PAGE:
The bottom line here: one more time, there’s no single solution to global warming or energy security. Pacala and Socolow identified fifteen so-called “wedges” of which any seven would stabilize carbon. These wedges are big: one is to double world nuclear power capacity, another is to halve carbon emissions from surface transportation, and so on. Replacing a third of auto gasoline with very good biofuel is about a quarter of a wedge. So by all means, lets keep pushing the technological envelope on biofuels, plug-in hybrid cars, reducing vehicle miles traveled (and conservation of all types), solar electric power, and all the rest, partly because they’re all risky and partly because we need all of them, not one big technotrick. What’s wanted is not a silver bullet, but a shotgun cartridge with a lot of silver birdshot.

Author: Michael O'Hare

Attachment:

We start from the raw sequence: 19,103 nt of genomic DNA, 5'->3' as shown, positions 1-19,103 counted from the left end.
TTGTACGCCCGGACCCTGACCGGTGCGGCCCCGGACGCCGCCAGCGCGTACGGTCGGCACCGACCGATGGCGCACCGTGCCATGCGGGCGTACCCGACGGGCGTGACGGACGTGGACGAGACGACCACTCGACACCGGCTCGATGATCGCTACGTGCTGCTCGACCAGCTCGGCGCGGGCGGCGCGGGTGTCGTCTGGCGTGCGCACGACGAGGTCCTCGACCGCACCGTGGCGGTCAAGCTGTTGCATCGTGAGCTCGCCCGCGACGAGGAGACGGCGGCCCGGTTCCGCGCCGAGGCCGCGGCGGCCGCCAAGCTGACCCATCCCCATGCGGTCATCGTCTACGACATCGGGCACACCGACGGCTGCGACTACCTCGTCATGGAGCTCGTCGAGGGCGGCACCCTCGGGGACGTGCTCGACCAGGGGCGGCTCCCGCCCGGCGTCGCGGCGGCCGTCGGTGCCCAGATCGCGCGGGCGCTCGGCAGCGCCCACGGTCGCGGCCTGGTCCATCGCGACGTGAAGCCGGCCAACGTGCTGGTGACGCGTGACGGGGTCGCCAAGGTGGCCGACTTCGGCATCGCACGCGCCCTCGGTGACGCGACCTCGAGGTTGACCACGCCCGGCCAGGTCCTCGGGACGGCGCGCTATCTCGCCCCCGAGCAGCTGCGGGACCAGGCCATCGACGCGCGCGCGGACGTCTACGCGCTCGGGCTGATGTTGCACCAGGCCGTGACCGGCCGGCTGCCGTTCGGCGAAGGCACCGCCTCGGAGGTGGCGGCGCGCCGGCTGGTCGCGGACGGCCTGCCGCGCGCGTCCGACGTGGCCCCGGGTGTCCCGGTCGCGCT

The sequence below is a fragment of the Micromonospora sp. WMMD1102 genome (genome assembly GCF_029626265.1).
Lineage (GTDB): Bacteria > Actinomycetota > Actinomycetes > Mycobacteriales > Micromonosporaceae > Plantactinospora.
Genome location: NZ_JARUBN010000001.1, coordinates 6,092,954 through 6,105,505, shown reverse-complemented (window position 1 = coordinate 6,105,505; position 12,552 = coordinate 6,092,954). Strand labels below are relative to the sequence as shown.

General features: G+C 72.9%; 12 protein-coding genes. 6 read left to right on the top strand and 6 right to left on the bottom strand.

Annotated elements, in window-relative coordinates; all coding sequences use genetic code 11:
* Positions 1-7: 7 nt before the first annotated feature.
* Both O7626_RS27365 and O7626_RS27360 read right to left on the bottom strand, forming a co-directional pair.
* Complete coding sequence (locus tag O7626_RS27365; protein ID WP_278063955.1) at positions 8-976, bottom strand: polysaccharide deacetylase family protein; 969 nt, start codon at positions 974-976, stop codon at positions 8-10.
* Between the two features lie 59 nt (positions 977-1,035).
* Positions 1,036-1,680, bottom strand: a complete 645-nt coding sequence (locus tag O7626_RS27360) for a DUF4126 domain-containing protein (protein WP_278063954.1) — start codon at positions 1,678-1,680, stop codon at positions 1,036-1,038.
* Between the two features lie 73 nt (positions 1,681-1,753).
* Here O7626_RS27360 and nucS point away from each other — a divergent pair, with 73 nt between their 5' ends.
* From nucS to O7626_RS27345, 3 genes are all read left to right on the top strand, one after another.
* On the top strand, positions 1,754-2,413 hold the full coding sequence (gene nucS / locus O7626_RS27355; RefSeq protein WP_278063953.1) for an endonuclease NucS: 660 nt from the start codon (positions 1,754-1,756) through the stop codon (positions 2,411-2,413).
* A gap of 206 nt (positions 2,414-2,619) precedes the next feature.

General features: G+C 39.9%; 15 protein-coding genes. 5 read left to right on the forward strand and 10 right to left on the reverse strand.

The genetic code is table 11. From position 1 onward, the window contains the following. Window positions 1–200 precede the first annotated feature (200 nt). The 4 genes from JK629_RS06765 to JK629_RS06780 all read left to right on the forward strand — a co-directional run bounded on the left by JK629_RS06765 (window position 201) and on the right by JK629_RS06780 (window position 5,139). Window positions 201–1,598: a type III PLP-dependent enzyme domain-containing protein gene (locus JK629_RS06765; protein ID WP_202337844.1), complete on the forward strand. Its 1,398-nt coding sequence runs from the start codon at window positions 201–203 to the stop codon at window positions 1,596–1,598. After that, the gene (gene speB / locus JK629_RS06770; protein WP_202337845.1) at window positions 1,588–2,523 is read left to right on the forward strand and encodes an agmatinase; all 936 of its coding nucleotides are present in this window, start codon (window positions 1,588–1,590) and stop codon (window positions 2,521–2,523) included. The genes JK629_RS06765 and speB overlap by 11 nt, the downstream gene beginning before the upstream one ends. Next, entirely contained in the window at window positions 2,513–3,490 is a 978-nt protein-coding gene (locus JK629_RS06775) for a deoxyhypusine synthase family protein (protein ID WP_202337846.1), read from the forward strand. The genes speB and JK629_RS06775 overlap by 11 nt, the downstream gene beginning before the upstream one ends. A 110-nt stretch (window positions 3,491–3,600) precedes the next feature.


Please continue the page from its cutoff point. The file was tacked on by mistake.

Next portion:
Professor of Public Policy at the Goldman School of Public Policy, University of California, Berkeley, Michael O'Hare was raised in New York City and trained at Harvard as an architect and structural engineer. Diverted from an honest career designing buildings by the offer of a job in which he could think about anything he wanted to and spend his time with very smart and curious young people, he fell among economists and such like, and continues to benefit from their generosity with on-the-job social science training. He has followed the process and principles of design into "nonphysical environments" such as production processes in organizations, regulation, and information management and published a variety of research in environmental policy, government policy towards the arts, and management, with special interests in energy, facility siting, information and perceptions in public choice and work environments, and policy design. His current research is focused on transportation biofuels and their effects on global land use, food security, and international trade; regulatory policy in the face of scientific uncertainty; and, after a three-decade hiatus, on NIMBY conflicts afflicting high speed rail right-of-way and nuclear waste disposal sites. He is also a regular writer on pedagogy, especially teaching in professional education, and co-edited the "Curriculum and Case Notes" section of the Journal of Policy Analysis and Management. Between faculty appointments at the MIT Department of Urban Studies and Planning and the John F. Kennedy School of Government at Harvard, he was director of policy analysis at the Massachusetts Executive Office of Environmental Affairs. He has had visiting appointments at Università Bocconi in Milan and the National University of Singapore and teaches regularly in the Goldman School's executive (mid-career) programs. At GSPP, O'Hare has taught a studio course in Program and Policy Design, Arts and Cultural Policy, Public Management, the pedagogy course for graduate student instructors, Quantitative Methods, Environmental Policy, and the introduction to public policy for its undergraduate minor, which he supervises. Generally, he considers himself the school's resident expert in any subject in which there is no such thing as real expertise (a recent project concerned the governance and design of California county fairs), but is secure in the distinction of being the only faculty member with a metal lathe in his basement and a 4×5 Ebony view camera. At the moment, he would rather be making something with his hands than writing this blurb.